ScienceDaily (Sep. 4, 2009) — Warming from greenhouse gases has trumped the Arctic's millennia-long natural cooling cycle, suggests new research. Although the Arctic has been receiving less energy from the summer sun for the past 8,000 years, Arctic summer temperatures began climbing in 1900 and accelerated after 1950.
The decade from 1999 to 2008 was the warmest in the Arctic in two millennia, scientists report in the journal Science. Arctic temperatures are now 2.2 degrees F (1.2 degrees C) warmer than in 1900.
To track Arctic temperatures 2,000 years into the past, the research team analyzed natural signals recorded in lake sediments, tree rings and ice cores. The natural archives are so detailed the team was able to reconstruct past Arctic temperatures decade by decade.
As part of a 21,000-year cycle, the Arctic has been getting progressively less summertime energy from the sun for the last 8,000 years. That decline won't reverse for another 4,000 years.
The new research shows the Arctic was cooling from A.D. 1 until 1900, as expected. However, the Arctic began warming around 1900, according to both the natural archives and the instrumental records.
"The amount of energy we're getting from the sun in the 20th century continued to go down, but the temperature went up higher than anything we've seen in the last 2,000 years," said team member Nicholas P. McKay of The University of Arizona in Tucson.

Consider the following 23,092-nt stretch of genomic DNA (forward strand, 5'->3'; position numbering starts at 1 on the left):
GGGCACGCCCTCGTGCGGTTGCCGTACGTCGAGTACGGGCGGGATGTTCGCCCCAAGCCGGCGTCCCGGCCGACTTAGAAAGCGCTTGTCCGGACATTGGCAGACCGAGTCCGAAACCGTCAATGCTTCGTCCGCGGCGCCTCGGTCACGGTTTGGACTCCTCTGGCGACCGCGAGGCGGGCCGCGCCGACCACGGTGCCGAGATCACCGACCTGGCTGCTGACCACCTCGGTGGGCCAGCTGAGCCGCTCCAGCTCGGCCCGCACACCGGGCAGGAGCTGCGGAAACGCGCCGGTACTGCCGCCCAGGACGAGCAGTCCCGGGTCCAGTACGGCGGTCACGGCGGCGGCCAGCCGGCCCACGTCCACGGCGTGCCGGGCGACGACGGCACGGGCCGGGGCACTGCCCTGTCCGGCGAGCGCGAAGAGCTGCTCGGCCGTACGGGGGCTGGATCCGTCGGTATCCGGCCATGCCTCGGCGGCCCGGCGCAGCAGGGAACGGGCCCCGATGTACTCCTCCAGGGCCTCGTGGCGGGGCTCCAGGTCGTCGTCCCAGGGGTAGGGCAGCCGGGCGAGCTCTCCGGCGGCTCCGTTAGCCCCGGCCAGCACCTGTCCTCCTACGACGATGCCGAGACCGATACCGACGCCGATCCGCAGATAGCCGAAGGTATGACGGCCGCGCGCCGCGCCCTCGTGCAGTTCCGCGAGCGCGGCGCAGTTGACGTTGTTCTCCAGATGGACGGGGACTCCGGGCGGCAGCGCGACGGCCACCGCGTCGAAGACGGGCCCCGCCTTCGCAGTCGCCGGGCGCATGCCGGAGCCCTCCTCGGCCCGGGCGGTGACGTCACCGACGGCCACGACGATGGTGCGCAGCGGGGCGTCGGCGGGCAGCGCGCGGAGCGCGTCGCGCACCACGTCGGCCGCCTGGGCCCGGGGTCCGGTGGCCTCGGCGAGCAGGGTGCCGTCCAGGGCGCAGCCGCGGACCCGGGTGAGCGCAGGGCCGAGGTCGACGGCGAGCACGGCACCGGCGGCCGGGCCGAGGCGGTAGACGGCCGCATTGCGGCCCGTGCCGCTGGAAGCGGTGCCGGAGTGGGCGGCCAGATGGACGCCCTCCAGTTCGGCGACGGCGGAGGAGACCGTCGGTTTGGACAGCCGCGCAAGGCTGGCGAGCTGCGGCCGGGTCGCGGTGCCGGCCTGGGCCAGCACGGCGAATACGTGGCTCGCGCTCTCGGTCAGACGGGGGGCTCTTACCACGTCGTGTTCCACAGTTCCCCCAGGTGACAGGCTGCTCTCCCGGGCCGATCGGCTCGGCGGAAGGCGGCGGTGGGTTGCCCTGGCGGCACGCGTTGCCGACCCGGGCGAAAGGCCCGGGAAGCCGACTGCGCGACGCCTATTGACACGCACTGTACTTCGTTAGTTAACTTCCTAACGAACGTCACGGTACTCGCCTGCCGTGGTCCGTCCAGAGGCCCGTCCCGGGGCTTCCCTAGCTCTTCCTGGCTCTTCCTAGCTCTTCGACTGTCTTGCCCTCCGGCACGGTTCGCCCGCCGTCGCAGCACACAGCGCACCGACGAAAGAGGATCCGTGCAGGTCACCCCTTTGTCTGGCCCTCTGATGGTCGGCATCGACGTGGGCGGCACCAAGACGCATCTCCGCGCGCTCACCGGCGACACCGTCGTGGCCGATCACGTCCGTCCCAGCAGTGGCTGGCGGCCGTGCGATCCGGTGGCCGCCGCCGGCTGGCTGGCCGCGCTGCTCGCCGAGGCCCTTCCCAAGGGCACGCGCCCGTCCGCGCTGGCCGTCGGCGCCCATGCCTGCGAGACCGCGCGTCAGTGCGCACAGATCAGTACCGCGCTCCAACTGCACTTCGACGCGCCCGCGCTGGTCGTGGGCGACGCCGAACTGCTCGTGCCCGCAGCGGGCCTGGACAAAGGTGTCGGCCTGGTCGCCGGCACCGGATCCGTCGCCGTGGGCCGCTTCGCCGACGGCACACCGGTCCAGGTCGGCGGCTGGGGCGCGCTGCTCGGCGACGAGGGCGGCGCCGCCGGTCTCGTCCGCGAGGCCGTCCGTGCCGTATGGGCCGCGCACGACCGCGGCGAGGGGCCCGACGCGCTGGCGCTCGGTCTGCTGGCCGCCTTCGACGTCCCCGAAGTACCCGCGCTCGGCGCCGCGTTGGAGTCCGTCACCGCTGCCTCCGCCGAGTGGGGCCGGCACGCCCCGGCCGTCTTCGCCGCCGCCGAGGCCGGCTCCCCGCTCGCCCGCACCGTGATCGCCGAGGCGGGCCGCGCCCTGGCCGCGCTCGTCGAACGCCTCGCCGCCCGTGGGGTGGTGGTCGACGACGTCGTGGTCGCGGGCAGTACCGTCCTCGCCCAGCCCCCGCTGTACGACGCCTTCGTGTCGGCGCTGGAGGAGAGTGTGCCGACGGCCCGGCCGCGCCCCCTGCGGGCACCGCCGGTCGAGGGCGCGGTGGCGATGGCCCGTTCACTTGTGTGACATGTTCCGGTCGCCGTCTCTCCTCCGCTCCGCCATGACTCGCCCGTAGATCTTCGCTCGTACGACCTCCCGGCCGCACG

"The 20th century is the first century for which how much energy we're getting from the sun is no longer the most important thing governing the temperature of the Arctic," said McKay, a UA doctoral candidate in geosciences.
Greenhouse gases are the most likely cause of the recent rise in Arctic temperatures, said McKay and his co-author Jonathan T. Overpeck, a UA professor of geosciences and director of UA's Institute of the Environment.
Overpeck said, "The Arctic should be very sensitive to human-caused climate change, and our results suggest that indeed it is."
As the Arctic warms, the warming accelerates, he said, because there is less snow and ice to reflect solar energy back into space. Instead, the newly exposed dark soil and dark ocean surfaces absorb solar energy and warm further.
The analysis shows that summer temperatures in the Arctic, in step with reduced energy from the sun, cooled at an average rate of about 0.36 degrees F (0.2 degrees C) per thousand years -- until the 20th century.
"The data tell a remarkably clear and consistent story," McKay said.
The scientists also compared their new work with climate reconstructions from a computer model of global climate based at the National Center for Atmospheric Research (NCAR) in Boulder, Colo.
The model's estimate of the reduction of seasonal sunlight in the Arctic and the resulting cooling was consistent with the analysis from natural archives. The finding gives scientists more confidence in computer projections of future Arctic temperatures.
The new study follows previous work showing that temperatures over the last century warmed almost three times faster in the Arctic than elsewhere in the Northern Hemisphere.
The finding has implications far beyond the Arctic, McKay and Overpeck said.
Warming in the Arctic may affect sea level rise, primarily from the melting of the great ice sheets, Overpeck said.
A warming Arctic affects weather in the southwestern U.S., McKay said. "Winter storms in the western U.S. are going further north than they used to -- and these are the same storms that bring our rain and snowfall."